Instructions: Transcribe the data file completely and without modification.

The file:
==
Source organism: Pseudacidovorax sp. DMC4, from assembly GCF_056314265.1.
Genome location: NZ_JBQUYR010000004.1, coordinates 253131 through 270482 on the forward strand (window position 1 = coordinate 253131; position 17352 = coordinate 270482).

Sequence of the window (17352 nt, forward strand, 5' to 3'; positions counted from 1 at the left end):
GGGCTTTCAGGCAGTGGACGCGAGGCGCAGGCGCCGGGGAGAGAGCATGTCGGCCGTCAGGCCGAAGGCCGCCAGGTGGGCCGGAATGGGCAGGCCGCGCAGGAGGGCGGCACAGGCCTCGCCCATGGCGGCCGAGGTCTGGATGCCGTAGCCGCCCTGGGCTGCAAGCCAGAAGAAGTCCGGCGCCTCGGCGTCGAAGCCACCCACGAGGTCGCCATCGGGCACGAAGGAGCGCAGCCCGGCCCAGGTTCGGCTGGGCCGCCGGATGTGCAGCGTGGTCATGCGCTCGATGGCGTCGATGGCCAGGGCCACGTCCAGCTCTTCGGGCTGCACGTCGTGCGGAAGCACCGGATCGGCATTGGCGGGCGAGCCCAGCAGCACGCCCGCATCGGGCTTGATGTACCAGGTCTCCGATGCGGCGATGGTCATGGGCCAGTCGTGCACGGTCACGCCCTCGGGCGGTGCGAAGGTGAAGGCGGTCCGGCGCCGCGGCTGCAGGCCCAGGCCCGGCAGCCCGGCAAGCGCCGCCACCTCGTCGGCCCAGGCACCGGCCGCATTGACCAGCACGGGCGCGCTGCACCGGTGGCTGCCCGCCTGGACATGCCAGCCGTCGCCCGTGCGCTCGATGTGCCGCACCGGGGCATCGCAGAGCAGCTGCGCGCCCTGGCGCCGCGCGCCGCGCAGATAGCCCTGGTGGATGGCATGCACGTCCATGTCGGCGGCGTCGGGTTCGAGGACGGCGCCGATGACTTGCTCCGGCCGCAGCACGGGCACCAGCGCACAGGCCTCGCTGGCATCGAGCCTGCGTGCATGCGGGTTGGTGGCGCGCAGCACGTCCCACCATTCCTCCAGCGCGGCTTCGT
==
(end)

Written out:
Source organism: Pseudacidovorax sp. DMC4, from assembly GCF_056314265.1.
Genome location: NZ_JBQUYR010000004.1, coordinates 253131 through 270482 on the forward strand (window position 1 = coordinate 253131; position 17352 = coordinate 270482).

Sequence of the window (17352 nt, forward strand, 5' to 3'; positions counted from 1 at the left end):
GGGCTTTCAGGCAGTGGACGCGAGGCGCAGGCGCCGGGGAGAGAGCATGTCGGCCGTCAGGCCGAAGGCCGCCAGGTGGGCCGGAATGGGCAGGCCGCGCAGGAGGGCGGCACAGGCCTCGCCCATGGCGGCCGAGGTCTGGATGCCGTAGCCGCCCTGGGCTGCAAGCCAGAAGAAGTCCGGCGCCTCGGCGTCGAAGCCACCCACGAGGTCGCCATCGGGCACGAAGGAGCGCAGCCCGGCCCAGGTTCGGCTGGGCCGCCGGATGTGCAGCGTGGTCATGCGCTCGATGGCGTCGATGGCCAGGGCCACGTCCAGCTCTTCGGGCTGCACGTCGTGCGGAAGCACCGGATCGGCATTGGCGGGCGAGCCCAGCAGCACGCCCGCATCGGGCTTGATGTACCAGGTCTCCGATGCGGCGATGGTCATGGGCCAGTCGTGCACGGTCACGCCCTCGGGCGGTGCGAAGGTGAAGGCGGTCCGGCGCCGCGGCTGCAGGCCCAGGCCCGGCAGCCCGGCAAGCGCCGCCACCTCGTCGGCCCAGGCACCGGCCGCATTGACCAGCACGGGCGCGCTGCACCGGTGGCTGCCCGCCTGGACATGCCAGCCGTCGCCCGTGCGCTCGATGTGCCGCACCGGGGCATCGCAGAGCAGCTGCGCGCCCTGGCGCCGCGCGCCGCGCAGATAGCCCTGGTGGATGGCATGCACGTCCATGTCGGCGGCGTCGGGTTCGAGGACGGCGCCGATGACTTGCTCCGGCCGCAGCACGGGCACCAGCGCACAGGCCTCGCTGGCATCGAGCCTGCGTGCATGCGGGTTGGTGGCGCGCAGCACGTCCCACCATTCCTCCAGCGCGGCTTCGT